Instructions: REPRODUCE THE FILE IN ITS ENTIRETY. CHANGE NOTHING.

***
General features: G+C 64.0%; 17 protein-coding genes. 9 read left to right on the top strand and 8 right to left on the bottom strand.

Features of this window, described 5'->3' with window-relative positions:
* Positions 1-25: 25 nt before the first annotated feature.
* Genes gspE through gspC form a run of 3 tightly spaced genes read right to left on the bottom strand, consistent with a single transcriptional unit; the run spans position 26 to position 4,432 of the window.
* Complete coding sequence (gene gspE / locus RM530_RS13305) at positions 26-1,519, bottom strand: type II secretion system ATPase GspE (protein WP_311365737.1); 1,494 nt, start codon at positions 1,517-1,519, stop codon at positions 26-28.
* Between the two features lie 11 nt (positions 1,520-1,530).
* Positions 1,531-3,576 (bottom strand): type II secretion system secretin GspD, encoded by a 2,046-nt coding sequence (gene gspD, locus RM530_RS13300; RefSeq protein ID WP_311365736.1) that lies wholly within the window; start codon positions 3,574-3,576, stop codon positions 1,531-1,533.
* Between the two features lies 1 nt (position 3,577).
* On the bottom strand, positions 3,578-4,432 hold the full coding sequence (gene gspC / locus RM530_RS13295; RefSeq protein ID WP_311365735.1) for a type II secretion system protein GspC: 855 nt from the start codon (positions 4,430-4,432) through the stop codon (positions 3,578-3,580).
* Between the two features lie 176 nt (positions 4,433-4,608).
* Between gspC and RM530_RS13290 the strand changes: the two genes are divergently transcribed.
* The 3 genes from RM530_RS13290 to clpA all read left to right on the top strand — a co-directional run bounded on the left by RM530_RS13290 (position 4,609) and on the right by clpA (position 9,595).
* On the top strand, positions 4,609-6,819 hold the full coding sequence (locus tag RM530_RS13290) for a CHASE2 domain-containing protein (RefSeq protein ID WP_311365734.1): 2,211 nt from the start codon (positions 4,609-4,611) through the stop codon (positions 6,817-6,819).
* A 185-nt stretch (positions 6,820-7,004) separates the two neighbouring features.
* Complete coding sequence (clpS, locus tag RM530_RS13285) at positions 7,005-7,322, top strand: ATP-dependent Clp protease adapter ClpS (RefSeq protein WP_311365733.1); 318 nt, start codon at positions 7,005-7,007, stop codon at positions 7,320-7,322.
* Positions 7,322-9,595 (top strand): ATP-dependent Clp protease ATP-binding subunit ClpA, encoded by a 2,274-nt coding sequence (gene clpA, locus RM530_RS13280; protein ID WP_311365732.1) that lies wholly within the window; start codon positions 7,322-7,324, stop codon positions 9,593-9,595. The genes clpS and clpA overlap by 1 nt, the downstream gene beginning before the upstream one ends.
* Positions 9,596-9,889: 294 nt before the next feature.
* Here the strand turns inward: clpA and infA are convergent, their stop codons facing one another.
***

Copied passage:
General features: G+C 64.0%; 17 protein-coding genes. 9 read left to right on the top strand and 8 right to left on the bottom strand.

Features of this window, described 5'->3' with window-relative positions:
* Positions 1-25: 25 nt before the first annotated feature.
* Genes gspE through gspC form a run of 3 tightly spaced genes read right to left on the bottom strand, consistent with a single transcriptional unit; the run spans position 26 to position 4,432 of the window.
* Complete coding sequence (gene gspE / locus RM530_RS13305) at positions 26-1,519, bottom strand: type II secretion system ATPase GspE (protein WP_311365737.1); 1,494 nt, start codon at positions 1,517-1,519, stop codon at positions 26-28.
* Between the two features lie 11 nt (positions 1,520-1,530).
* Positions 1,531-3,576 (bottom strand): type II secretion system secretin GspD, encoded by a 2,046-nt coding sequence (gene gspD, locus RM530_RS13300; RefSeq protein ID WP_311365736.1) that lies wholly within the window; start codon positions 3,574-3,576, stop codon positions 1,531-1,533.
* Between the two features lies 1 nt (position 3,577).
* On the bottom strand, positions 3,578-4,432 hold the full coding sequence (gene gspC / locus RM530_RS13295; RefSeq protein ID WP_311365735.1) for a type II secretion system protein GspC: 855 nt from the start codon (positions 4,430-4,432) through the stop codon (positions 3,578-3,580).
* Between the two features lie 176 nt (positions 4,433-4,608).
* Between gspC and RM530_RS13290 the strand changes: the two genes are divergently transcribed.
* The 3 genes from RM530_RS13290 to clpA all read left to right on the top strand — a co-directional run bounded on the left by RM530_RS13290 (position 4,609) and on the right by clpA (position 9,595).
* On the top strand, positions 4,609-6,819 hold the full coding sequence (locus tag RM530_RS13290) for a CHASE2 domain-containing protein (RefSeq protein ID WP_311365734.1): 2,211 nt from the start codon (positions 4,609-4,611) through the stop codon (positions 6,817-6,819).
* A 185-nt stretch (positions 6,820-7,004) separates the two neighbouring features.
* Complete coding sequence (clpS, locus tag RM530_RS13285) at positions 7,005-7,322, top strand: ATP-dependent Clp protease adapter ClpS (RefSeq protein WP_311365733.1); 318 nt, start codon at positions 7,005-7,007, stop codon at positions 7,320-7,322.
* Positions 7,322-9,595 (top strand): ATP-dependent Clp protease ATP-binding subunit ClpA, encoded by a 2,274-nt coding sequence (gene clpA, locus RM530_RS13280; protein ID WP_311365732.1) that lies wholly within the window; start codon positions 7,322-7,324, stop codon positions 9,593-9,595. The genes clpS and clpA overlap by 1 nt, the downstream gene beginning before the upstream one ends.
* Positions 9,596-9,889: 294 nt before the next feature.
* Here the strand turns inward: clpA and infA are convergent, their stop codons facing one another.